They say that if one is not part of the solution, one is part of the problem, and this adage certainly applies to white people’s treatment of black people of the novel. In the novel, Nick also once says “As we crossed Blackwells Island a limousine passed us, in which sat three modish Negroes, two bucks and a girl. I laughed aloud as the yolks of their eyeballs rolled toward us in haughty rivalry. “Anything can happen now that we’ve slid over this bridge,” I thought; “anything at all….” When Nick describes the “two Bucks” and a Negro girl passing them in a horse-drawn carriage with a white chauffeur he thinks to himself “Anything can happen now that we’ve slid over this bridge anything at all” This shows how people in Fitzgerald’s time think of and react to free black families. Nick describes the black males as “Bucks,” because that’s the name people use when they auction them off as slaves. He can not just refer to them as “men” or “gentlemen” because it is inappropriate to give black people a high status. This also implies that races also make up social classes during that time period. During that time period, inherited racial difference makes a huge impact on the social classes. The rich become richer, and the poor become poorer. Almost all of the black population during that time period belong to the lower class and are not able to rise above the social hierarchy nor have a real chance to build wealth for themselves. The Buchanan family represents the old money, which are the members of the upper class who inherited their money through a long line of wealthy ancestors. And almost all of the old money families are white. People like Gatsby represent the new money and earn their fortune in their generation. This group of people usually consists of mixed races, but still more whites than blacks. The old money people often look down on the new money people, criticizing their controversial behaviors. Gatsby is born in North Dakota, his real name is James Gatz, the son of a poor farmer. He changes his name to “Jay Gatsby” and learns the manners of the rich on the yacht of Dan Cody, a wealthy man who he has saved from a destructive storm. Because of his past, Gatsby is not a “real” white person like Tom Buchanan in term of his family background not being as prestigious or well-respected. Then he got rich by illegal deals with Wolfshiem. Gatsby has made a lot of money throuhg bootlegging, but it was not enough to get Daisy Buchanan back. Even though he is rich, he’s still “Mr. Nobody from Nowhere.” It’s almost like racism too. No matter how rich one person gets, his other race will still not change. In the novel, race makes up classes, leading Gatsby to be viewed as lower class people by the “old money” people, despite his newly acquired abundance of wealth.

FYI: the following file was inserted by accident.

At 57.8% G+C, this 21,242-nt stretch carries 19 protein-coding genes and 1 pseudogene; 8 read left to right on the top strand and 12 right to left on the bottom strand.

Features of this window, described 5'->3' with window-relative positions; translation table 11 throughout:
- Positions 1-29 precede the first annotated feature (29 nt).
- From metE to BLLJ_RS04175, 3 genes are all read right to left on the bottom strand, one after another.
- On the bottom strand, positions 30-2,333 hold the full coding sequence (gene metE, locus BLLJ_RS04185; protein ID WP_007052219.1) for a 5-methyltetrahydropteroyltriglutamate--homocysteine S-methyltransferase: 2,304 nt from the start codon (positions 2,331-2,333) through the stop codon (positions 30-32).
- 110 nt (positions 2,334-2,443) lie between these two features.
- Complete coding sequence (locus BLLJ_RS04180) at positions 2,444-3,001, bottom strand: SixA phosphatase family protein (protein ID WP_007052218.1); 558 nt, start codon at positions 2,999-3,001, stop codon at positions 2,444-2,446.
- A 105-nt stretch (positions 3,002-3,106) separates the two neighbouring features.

As I was doing my research, I found a really interesting perspective, which viewed Gatsby as a non-white person. Despite being the same race as Buchanan, Gatsby’s desire for a different future is the desire to belong to a different class of the same race, and his desire for a different past should be understood as being similar to the desire to belong to a different race. Gatsby starts out as just a poor farmer’s son; in fact, he can be any race because it does not matter for a farmer. However, he learns all the proper and expected speech, costume, and manners in order to fit in as a high-class white male. Gatsby tries really hard to change himself, but he ultimately fails. Fitzgerald almost treats Gatsby and Daisy as two people who belong to two different races due to their differences from other white people in the novel. And during that time period, no white supreme old money lady will marry a black male. Maybe a part of the reason why Tom dislikes Gatsby so much is that Gatsby represents racial admixture.

Racism does not have a big role in the novel “The Great Gatsby”, but it is really interesting when looked at and examined closely. Racism ultimately makes up and dictates people’s social status during that time period of the Roaring Twenties.

Characters such as Tom Buchanan and Nick Carraway show acts of racism throughout the novel. More interestingly, Gatsby can also be viewed as a non-white person to add meaning to the theme of racism in the book even with differences among similar races.